AwareNow: Issue 25: The Light Edition

Page 31

“We feed over 8,000 people a month right now. Sounds like a lot, right? It’s a joke… 22.8 million people in Afghanistan are facing starvation.” RUSS: (continued) I will tell you that story, that situation (no pun intended) gave birth to our Safe Delivery Program. When that happened, we realized we needed to form a relationship with a hospital in Afghanistan, where we could send pregnant mothers to, where they wouldn't have to worry about security, where they wouldn't have to give their names, where they could come in with no questions asked, no bill, no charge and have a safe delivery.

ALLIÉ: While the headlines have decreased, the need for help has increased. Russ, please help us understand what’s really going on in Afghanistan. What is needed? What’s at stake? People need to know what’s really happening.

RUSS: It's interesting when you say that to me, because when my wife and I are around friends, they don't understand how our lives have changed, because it's not in the media anymore with Afghanistan. They just don't comprehend. We have wonderful friends who, when we have had crises because we're very active with the resettlement side, they donate. While they give and they step right up, they just don't understand, but the math is relatively simple. 90% of Afghanistan is living in poverty. 22.8 million people face death by starvation and freezing temperatures this winter.

One of the things that we started with the Afghan Medical Corps was an offshoot, which is now its own, not an entity, but movement. We call it the Afghan Supply Corps. We feed over 8,000 people a month right now. Sounds like a lot, right? Sounds really impressive, because we're doing 800 food drops per month with the average family being 10. So, there's your 8,000, and it sounds impressive. But you know what? It's a joke. 22.8 million people in Afghanistan are facing starvation. We're doing 8,000 a month, and we can't keep up with the volume. It just not there. I don't understand why it's not more in the media right now. I am apolitical. This is not a Republican or a Democrat thing.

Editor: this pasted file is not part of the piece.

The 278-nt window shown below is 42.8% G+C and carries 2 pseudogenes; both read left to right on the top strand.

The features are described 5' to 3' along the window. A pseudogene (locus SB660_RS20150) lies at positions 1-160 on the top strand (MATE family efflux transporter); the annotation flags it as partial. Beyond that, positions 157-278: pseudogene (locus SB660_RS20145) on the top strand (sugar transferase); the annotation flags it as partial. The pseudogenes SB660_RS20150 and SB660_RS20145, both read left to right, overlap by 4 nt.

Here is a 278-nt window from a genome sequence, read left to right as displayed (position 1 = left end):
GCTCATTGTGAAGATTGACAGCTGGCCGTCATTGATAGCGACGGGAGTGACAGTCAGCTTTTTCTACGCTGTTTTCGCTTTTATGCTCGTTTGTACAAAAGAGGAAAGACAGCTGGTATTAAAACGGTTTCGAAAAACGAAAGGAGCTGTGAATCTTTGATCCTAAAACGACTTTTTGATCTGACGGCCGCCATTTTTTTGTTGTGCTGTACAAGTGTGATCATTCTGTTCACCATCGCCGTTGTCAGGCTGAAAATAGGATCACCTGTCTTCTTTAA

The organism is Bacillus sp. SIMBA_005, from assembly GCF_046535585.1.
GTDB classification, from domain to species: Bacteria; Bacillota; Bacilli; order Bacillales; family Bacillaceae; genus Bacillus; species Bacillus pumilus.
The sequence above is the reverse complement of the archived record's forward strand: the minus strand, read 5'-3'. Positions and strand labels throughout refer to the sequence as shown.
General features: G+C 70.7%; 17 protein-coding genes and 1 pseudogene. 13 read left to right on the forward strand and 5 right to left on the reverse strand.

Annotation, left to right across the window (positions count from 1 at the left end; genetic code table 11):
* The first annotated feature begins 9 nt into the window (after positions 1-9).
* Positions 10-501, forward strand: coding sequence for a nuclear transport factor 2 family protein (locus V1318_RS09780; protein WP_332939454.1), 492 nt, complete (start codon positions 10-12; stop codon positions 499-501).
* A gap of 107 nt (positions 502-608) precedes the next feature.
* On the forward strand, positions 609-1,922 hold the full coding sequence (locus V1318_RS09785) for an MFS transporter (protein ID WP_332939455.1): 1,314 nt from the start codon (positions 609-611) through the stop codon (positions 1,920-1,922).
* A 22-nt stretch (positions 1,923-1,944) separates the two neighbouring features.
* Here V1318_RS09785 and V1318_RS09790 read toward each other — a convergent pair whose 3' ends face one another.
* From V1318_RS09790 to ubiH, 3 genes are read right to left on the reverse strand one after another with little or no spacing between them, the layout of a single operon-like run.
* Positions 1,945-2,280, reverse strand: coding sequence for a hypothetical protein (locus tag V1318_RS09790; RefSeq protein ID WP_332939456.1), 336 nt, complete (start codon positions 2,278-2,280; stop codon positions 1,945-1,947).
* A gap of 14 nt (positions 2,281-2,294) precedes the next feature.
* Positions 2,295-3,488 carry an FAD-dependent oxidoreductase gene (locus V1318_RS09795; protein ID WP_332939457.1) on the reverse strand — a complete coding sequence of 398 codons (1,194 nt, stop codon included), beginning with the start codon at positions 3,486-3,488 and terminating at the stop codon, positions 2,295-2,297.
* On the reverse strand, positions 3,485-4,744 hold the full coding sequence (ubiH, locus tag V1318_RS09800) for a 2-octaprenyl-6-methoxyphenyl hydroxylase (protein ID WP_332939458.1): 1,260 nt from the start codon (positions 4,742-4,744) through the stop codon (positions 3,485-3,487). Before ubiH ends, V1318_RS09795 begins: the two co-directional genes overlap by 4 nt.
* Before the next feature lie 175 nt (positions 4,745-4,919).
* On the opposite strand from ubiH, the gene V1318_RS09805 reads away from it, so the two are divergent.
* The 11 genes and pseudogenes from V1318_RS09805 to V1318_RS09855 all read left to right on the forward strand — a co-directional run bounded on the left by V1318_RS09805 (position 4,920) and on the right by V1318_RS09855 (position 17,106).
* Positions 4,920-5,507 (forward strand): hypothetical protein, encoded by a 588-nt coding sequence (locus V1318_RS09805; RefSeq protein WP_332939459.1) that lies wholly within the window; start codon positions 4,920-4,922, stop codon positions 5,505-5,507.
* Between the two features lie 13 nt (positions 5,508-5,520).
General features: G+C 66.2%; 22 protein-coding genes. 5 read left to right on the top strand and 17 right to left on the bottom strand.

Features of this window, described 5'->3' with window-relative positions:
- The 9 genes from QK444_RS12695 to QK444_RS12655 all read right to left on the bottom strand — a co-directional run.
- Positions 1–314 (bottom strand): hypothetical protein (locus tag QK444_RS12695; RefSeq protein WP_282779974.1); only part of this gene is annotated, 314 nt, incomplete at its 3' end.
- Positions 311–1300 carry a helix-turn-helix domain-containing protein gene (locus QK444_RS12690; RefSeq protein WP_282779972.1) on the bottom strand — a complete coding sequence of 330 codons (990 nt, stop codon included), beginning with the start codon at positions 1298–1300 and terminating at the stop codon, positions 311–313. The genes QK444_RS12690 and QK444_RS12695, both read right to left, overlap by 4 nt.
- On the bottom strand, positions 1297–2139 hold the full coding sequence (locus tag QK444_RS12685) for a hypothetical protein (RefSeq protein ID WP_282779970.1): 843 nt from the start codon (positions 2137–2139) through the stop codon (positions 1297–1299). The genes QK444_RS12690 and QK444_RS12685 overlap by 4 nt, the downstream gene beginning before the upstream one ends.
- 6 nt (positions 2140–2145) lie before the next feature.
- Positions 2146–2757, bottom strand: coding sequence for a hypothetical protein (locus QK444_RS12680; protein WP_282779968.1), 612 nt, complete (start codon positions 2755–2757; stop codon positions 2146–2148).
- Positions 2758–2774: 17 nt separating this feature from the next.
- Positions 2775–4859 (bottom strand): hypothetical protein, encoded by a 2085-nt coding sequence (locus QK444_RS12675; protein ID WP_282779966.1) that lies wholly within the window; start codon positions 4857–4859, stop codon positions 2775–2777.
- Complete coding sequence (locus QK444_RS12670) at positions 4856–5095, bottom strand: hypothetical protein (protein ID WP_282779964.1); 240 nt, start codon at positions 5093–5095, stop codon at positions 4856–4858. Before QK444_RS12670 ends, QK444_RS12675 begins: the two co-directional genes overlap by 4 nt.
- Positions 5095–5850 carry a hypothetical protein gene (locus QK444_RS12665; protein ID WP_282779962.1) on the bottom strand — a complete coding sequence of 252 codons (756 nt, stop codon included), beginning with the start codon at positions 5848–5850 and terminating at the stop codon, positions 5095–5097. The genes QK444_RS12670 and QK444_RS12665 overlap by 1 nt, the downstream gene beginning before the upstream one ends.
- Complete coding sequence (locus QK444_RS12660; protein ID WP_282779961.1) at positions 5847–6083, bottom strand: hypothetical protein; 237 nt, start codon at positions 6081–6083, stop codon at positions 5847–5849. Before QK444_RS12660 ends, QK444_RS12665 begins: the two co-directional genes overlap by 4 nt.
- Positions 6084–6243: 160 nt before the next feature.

It's just somehow it's fallen off the radar. I wake up every morning, whatever time the Afghans that are my friends, let me wake up, and I usually will have somewhere between 400 to 700 texts that take me hours to catch up on. The majority of them are from people asking for food. They're asking for food, they're asking for wood, they're asking for clothes... closed-toed shoes. With the Afghan Supply Corps, we supply food, we supply wood, we supply coal, we supply clothing and blankets. We supply Charris which is something I didn’t even know existed, but it's basically the American version of a wood burning stove. The horror is so many Afghans thought in August that they would be evacuated before the winter so one of the first things they sold were their wood burning stoves, because they didn't think they'd be there for the winter and would have to heat their homes. They thought they'd be long gone. So, we actually go out and install these stoves all over the place now. We put in wood burning, coal burning stoves in the people's houses. The minutia is so important because if they don't have wood to burn, they burn plastic and that's toxic fumes. If the Charri isn't installed correctly and they burn coal, that's carbon monoxide and everybody in the house dies. So, we actually make sure that we have enough flu piping or venting going to the outside to make sure those fumes are carried out. 31 AWARENOW / THE LIGHT EDITION

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